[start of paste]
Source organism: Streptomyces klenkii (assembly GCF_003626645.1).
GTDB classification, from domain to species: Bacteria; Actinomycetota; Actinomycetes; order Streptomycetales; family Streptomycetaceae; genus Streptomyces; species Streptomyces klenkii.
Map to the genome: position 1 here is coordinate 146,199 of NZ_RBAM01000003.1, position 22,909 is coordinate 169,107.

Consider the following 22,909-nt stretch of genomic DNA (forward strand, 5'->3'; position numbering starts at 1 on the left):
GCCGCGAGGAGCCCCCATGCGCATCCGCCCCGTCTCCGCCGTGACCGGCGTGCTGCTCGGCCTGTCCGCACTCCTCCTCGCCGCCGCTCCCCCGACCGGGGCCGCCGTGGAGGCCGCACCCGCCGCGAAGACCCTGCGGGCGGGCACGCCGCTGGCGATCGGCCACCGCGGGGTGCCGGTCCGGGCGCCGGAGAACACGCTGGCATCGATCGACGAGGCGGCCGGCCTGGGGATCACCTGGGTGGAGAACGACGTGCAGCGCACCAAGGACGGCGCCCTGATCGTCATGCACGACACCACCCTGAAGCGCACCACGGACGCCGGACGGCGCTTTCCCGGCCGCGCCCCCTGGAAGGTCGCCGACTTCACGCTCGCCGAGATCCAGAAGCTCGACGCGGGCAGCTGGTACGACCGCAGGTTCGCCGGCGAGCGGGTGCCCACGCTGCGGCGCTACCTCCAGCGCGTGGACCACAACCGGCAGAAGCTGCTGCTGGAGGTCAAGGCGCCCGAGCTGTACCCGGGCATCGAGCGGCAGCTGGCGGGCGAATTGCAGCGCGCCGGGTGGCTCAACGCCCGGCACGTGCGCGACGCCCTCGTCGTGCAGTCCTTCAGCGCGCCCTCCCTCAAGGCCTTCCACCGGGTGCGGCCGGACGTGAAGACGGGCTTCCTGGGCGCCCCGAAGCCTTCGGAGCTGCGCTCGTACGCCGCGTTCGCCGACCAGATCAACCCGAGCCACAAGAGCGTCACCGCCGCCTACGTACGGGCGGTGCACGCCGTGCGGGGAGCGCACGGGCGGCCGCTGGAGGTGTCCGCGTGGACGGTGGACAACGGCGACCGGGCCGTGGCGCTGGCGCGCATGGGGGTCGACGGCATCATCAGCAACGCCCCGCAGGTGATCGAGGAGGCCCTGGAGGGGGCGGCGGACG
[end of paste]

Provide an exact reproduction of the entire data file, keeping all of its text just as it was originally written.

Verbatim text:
Source organism: Streptomyces klenkii (assembly GCF_003626645.1).
GTDB classification, from domain to species: Bacteria; Actinomycetota; Actinomycetes; order Streptomycetales; family Streptomycetaceae; genus Streptomyces; species Streptomyces klenkii.
Map to the genome: position 1 here is coordinate 146,199 of NZ_RBAM01000003.1, position 22,909 is coordinate 169,107.

Consider the following 22,909-nt stretch of genomic DNA (forward strand, 5'->3'; position numbering starts at 1 on the left):
GCCGCGAGGAGCCCCCATGCGCATCCGCCCCGTCTCCGCCGTGACCGGCGTGCTGCTCGGCCTGTCCGCACTCCTCCTCGCCGCCGCTCCCCCGACCGGGGCCGCCGTGGAGGCCGCACCCGCCGCGAAGACCCTGCGGGCGGGCACGCCGCTGGCGATCGGCCACCGCGGGGTGCCGGTCCGGGCGCCGGAGAACACGCTGGCATCGATCGACGAGGCGGCCGGCCTGGGGATCACCTGGGTGGAGAACGACGTGCAGCGCACCAAGGACGGCGCCCTGATCGTCATGCACGACACCACCCTGAAGCGCACCACGGACGCCGGACGGCGCTTTCCCGGCCGCGCCCCCTGGAAGGTCGCCGACTTCACGCTCGCCGAGATCCAGAAGCTCGACGCGGGCAGCTGGTACGACCGCAGGTTCGCCGGCGAGCGGGTGCCCACGCTGCGGCGCTACCTCCAGCGCGTGGACCACAACCGGCAGAAGCTGCTGCTGGAGGTCAAGGCGCCCGAGCTGTACCCGGGCATCGAGCGGCAGCTGGCGGGCGAATTGCAGCGCGCCGGGTGGCTCAACGCCCGGCACGTGCGCGACGCCCTCGTCGTGCAGTCCTTCAGCGCGCCCTCCCTCAAGGCCTTCCACCGGGTGCGGCCGGACGTGAAGACGGGCTTCCTGGGCGCCCCGAAGCCTTCGGAGCTGCGCTCGTACGCCGCGTTCGCCGACCAGATCAACCCGAGCCACAAGAGCGTCACCGCCGCCTACGTACGGGCGGTGCACGCCGTGCGGGGAGCGCACGGGCGGCCGCTGGAGGTGTCCGCGTGGACGGTGGACAACGGCGACCGGGCCGTGGCGCTGGCGCGCATGGGGGTCGACGGCATCATCAGCAACGCCCCGCAGGTGATCGAGGAGGCCCTGGAGGGGGCGGCGGACG